The influencer model has taken a hit during COVID-19. Can Instagram help?
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Love ’em or hate ’em, influencers have been a staple of the economic and tech boom of the last decade.
They’re people who get paid by companies to post on social media, pictures and videos of everything from weight loss tea to makeup kits. With the COVID-19 pandemic, and the economic crisis, that business model has taken a hit. Because of widespread quarantine orders, people are spending more time online. But Marshall Sandman, a social media consultant says, “marketing budgets have completely disappeared and so it’s going to be really, really hard for influencers, creators in the digital space to make a full-time living.”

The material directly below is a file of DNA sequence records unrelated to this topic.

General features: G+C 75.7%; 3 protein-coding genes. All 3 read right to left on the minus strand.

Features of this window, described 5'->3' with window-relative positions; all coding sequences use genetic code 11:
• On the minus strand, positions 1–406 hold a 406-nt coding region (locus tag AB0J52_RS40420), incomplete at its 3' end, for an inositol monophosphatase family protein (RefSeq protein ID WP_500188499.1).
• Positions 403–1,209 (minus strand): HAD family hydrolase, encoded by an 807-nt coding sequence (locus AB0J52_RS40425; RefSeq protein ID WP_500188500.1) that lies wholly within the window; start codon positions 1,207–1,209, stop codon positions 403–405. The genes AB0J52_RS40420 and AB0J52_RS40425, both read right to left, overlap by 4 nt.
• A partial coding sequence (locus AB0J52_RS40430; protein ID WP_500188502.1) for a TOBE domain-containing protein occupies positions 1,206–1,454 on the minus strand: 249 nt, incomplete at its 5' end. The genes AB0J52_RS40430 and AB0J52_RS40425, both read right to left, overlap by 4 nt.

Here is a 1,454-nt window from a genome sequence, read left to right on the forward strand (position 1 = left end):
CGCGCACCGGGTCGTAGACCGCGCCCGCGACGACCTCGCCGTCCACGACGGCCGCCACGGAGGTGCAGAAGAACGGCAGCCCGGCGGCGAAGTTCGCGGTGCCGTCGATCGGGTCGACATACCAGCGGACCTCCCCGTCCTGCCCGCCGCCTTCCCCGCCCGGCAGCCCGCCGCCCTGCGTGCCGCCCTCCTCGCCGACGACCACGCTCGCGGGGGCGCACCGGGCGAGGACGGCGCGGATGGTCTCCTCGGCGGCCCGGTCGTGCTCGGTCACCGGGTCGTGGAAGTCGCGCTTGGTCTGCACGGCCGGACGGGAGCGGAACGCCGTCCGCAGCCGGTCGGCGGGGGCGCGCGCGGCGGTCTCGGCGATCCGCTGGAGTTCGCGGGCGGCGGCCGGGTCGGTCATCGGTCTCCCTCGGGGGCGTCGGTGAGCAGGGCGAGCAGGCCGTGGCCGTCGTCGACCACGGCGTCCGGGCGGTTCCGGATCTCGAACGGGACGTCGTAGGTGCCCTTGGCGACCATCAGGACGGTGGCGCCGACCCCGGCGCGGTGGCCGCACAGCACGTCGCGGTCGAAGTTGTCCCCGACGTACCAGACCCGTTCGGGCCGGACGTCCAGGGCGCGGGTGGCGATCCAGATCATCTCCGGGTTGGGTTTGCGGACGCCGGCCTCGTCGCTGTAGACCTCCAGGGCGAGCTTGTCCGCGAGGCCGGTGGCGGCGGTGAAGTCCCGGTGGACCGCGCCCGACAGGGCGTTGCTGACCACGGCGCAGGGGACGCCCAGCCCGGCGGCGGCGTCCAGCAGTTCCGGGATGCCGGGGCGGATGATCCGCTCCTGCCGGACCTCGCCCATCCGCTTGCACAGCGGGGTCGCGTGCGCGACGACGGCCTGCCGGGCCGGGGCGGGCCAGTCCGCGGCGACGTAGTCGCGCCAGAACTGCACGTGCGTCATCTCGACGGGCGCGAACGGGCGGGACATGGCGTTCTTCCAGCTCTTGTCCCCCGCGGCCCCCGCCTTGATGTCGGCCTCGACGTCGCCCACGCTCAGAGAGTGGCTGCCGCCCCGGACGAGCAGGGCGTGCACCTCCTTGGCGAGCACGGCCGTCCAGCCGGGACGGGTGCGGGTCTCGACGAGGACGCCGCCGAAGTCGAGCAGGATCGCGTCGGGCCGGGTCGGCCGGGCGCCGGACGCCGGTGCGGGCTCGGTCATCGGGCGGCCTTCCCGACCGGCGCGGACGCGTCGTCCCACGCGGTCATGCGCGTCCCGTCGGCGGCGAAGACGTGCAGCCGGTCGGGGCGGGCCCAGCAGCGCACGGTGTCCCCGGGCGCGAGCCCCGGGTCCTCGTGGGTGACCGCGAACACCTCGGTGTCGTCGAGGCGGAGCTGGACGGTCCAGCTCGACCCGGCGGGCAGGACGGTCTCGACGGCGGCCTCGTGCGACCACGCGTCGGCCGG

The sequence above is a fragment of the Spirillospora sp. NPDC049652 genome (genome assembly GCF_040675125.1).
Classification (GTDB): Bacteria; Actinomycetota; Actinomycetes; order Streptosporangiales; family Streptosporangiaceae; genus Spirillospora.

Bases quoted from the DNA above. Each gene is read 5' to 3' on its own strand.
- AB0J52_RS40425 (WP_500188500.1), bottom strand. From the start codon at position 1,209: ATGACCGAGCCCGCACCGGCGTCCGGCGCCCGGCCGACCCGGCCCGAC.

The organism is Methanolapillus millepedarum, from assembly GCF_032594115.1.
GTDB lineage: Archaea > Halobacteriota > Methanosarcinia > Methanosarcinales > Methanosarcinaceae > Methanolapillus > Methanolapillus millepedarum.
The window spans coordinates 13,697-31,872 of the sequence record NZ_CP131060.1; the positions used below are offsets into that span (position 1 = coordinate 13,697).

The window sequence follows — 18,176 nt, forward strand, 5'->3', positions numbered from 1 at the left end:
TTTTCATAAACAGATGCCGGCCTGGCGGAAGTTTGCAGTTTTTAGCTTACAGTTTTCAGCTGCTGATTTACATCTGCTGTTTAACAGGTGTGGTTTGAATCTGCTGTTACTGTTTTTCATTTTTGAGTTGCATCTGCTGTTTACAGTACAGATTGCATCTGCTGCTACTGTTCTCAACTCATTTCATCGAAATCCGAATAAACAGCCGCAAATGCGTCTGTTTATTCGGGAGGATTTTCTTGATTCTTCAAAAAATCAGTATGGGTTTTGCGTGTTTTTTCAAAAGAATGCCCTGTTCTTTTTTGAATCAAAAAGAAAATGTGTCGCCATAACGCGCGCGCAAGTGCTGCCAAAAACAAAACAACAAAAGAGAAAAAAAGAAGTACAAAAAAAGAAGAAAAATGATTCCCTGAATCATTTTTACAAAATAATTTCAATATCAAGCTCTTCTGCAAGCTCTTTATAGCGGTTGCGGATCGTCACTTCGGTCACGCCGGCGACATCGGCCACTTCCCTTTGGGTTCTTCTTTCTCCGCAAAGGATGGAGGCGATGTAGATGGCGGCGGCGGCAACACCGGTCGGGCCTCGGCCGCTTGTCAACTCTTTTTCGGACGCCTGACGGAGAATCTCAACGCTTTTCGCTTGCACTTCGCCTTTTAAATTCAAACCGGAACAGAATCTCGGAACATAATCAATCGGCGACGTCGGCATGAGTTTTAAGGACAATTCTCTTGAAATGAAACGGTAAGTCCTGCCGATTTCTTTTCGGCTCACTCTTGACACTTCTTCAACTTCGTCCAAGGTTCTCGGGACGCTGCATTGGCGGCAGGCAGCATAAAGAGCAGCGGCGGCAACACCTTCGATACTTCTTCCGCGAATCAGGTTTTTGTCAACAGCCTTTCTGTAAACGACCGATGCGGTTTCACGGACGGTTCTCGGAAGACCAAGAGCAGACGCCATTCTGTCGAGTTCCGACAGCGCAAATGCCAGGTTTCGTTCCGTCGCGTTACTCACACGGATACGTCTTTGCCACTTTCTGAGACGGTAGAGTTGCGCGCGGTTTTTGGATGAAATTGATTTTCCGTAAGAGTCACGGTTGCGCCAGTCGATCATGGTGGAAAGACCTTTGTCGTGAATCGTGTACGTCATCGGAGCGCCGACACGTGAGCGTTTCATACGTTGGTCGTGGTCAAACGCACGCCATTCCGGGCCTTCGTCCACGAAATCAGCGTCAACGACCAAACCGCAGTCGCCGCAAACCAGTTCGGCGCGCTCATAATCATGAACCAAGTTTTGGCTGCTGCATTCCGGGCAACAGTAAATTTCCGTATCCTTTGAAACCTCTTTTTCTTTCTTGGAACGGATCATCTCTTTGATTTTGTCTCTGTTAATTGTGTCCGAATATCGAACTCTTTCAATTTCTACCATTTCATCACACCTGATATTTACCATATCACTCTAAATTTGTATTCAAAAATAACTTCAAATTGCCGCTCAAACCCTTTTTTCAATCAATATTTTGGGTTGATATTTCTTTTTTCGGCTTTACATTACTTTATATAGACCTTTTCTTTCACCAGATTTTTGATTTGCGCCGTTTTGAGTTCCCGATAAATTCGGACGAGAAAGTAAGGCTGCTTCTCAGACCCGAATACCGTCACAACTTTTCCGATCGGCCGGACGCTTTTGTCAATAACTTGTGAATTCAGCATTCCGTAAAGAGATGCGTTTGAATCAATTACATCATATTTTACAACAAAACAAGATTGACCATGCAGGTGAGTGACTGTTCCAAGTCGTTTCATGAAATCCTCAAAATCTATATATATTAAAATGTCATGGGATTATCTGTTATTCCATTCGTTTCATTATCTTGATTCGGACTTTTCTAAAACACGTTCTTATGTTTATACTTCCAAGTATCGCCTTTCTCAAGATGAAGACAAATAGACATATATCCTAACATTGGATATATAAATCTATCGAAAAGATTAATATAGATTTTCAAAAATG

Now, Instagram has announced some new features so influencers can keep making money, for example, by allowing ads on IGTV, an Instagram feature that allows longer videos to be posted. About half of the revenue from those ads will go to the influencers themselves. It’s something other social media platforms have been doing for years.
According to Professor David Craig from USC Annenberg, Instagram is starting to feel the competition. “They’re losing to TikTok. So this is definitely a big attempt to try to keep from losing more to TikTok.”
But, with less consumer spending right now, can the influencer economy survive? Experts say that depends on what they’re selling. Take fitness, like Brittne Babe, a workout guru with 1.6 million followers on Instagram, she’ll likely fare better than say, a travel and leisure influencer. Because, exercise is something anyone can do. Traveling right now … that’s a tough call.
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